For many of the attendees, that decision to come back is based on the people.
“Everybody is so nice and so welcoming in a genuine and sincere way,” says Cleveland. “I’ve got lots of friends in Marshfield. That are like real friends and we communicate all year. Why wouldn’t you want to come back?”
But those people connected in more than just conversation: Many of the festival guests are housed with local residents, and continue to stay with the same families year after year. Beginning that practice early in the festival was a key to its success, says Inman.
“Because in opening in their homes, (guests) had their own personal tour guide of Marshfield,” he says. “Somebody who could really tell them what Marshfield was like, that they bonded with (and) that forced person who was keeping them to brush up on the life of whatever president of the person they were keeping.”
Truscott agrees that the people made a difference for him.
“You just can’t help but enjoy it,” he says of the festival. “Whether you’re positive, negative or neutral on any specific individual part of the weekend, the people make it super enjoyable.”
And in Truscott’s case, one of those people has ultimately played a huge role in his life. While attending the festival in 2011, he met Emily Griffeth, then-editor of The Marshfield Mail, who was moderating a panel discussion.
The two are now married — and Inman, a minister, officiated the ceremony.
The word gets out
A few presidential relatives posed for a photo in 2009. On the back row is Chris Truscott (Thomas Jefferson), John Truman (Harry S Truman), Bertram Hayes-Davis (Jefferson Davis and Rutherford B. Hayes), George Cleveland (Grover Cleveland), Richard Gatchell (James Monroe), Shannon Lanier (Thomas Jefferson), Jill Campbell (James K. Polk), Neita Campbell (James K. Polk). The front row includes Susan Tyler (John Tyler), Lyon Tyler (John Tyler) and Emory Gatchell (James Monroe).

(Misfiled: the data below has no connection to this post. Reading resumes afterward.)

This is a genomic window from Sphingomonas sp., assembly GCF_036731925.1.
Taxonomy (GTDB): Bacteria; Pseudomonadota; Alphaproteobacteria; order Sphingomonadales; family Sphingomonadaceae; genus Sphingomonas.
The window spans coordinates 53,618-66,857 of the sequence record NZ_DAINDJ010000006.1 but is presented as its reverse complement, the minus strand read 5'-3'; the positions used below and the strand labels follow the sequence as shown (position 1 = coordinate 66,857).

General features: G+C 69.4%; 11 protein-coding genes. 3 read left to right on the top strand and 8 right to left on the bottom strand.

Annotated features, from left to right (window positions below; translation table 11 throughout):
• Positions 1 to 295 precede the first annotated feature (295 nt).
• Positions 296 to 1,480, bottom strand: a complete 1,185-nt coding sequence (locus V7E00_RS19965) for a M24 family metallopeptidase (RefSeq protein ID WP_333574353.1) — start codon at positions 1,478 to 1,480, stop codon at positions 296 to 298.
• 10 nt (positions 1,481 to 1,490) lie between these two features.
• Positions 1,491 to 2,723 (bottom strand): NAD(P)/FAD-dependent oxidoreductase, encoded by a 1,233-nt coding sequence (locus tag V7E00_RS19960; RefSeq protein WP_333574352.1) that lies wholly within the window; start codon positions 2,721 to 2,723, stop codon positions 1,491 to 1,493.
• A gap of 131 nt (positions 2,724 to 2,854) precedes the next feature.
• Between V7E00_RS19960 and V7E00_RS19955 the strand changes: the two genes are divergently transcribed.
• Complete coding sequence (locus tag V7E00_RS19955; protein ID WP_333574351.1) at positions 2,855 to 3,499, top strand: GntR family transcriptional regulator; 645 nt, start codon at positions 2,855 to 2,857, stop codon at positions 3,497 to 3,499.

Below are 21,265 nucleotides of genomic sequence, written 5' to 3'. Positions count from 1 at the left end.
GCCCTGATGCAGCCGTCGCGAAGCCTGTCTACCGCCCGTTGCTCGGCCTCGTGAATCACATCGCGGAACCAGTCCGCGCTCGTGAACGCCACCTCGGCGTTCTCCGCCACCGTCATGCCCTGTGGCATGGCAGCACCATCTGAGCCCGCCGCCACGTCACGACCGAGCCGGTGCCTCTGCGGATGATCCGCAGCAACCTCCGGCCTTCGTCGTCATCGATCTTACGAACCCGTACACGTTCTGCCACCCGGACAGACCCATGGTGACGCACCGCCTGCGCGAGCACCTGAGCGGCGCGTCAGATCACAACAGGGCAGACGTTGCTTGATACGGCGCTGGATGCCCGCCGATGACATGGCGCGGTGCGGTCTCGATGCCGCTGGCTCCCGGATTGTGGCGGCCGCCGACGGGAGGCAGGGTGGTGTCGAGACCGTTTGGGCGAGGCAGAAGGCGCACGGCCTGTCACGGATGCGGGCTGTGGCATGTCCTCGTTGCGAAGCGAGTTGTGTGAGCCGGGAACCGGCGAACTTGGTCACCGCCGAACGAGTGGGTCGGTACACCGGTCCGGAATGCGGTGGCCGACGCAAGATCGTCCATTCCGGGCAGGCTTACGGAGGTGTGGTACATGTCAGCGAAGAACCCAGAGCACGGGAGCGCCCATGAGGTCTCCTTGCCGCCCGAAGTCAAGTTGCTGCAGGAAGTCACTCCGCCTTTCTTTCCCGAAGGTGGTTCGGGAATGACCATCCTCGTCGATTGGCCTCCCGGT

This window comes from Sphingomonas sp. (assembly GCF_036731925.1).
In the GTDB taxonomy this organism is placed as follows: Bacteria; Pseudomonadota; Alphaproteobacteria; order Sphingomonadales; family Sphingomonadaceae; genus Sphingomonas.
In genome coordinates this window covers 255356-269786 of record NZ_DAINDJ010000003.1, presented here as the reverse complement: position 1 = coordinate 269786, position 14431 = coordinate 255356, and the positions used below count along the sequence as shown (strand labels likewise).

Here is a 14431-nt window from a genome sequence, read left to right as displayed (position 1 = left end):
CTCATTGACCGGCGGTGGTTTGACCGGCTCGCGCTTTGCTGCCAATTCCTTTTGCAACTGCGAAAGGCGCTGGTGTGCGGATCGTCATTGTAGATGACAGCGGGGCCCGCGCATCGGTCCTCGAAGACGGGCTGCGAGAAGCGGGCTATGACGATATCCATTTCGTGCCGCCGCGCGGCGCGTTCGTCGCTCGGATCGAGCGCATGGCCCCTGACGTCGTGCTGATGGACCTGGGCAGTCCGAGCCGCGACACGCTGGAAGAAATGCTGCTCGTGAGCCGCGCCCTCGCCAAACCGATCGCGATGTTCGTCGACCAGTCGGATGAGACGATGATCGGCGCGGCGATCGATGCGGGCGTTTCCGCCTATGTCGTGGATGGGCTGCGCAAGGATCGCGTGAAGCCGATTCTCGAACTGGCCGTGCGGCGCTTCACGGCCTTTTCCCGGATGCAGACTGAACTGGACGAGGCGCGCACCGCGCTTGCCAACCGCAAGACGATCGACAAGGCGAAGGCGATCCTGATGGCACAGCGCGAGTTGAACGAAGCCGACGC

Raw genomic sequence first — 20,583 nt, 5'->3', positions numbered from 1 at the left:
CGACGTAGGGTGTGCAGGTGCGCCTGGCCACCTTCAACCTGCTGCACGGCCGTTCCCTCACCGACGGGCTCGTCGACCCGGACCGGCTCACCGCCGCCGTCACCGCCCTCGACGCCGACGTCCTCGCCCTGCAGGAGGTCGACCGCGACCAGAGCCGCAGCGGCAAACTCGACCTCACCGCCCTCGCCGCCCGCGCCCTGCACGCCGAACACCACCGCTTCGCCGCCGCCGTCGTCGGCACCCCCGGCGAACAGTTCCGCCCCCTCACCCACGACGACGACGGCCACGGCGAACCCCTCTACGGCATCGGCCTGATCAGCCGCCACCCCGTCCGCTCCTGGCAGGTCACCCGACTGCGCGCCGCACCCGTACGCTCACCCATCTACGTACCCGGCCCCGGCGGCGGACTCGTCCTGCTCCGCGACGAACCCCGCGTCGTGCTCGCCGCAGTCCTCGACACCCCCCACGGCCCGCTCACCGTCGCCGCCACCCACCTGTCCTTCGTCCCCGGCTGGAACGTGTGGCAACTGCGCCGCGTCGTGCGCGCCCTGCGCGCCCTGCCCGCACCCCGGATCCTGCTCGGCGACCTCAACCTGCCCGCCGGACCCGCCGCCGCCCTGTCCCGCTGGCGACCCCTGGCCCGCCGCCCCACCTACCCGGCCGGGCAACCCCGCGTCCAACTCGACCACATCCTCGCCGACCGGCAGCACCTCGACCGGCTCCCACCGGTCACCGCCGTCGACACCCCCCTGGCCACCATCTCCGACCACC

Despite its guest list, attendance was sparse at many of the events during the festival’s early years.
“As an organizer, it was very frustrating to me that you would pour everything you had into planning it and then you couldn’t convince people to come,” recalls Inman.
However, the tide began to turn after Jenna Bush’s first appearance at the festival several years ago.
“I call that the lightbulb year,” says Inman. “After Jenna came, especially more local people began to think, ‘Well, this is something serious that somebody that we watch on national television stations would be visiting Marshfield.’ We had bigger crowds that year than we’d ever seen at anything.”
Numbers have continued to grow, as has awareness: CBS Sunday Morning’s Mo Rocca did a story about the festival in February 2016, lending a national voice to the cause.
“Since the CBS piece aired, we’ve had calls from all over the country,” says Inman. “All over the world.
“We’ve reached the point now where we don’t know most of the people making reservations,” he says. “People from one coast to the next that are excited to come to Marshfield! It’s exciting that these strangers are coming to Mayberry.”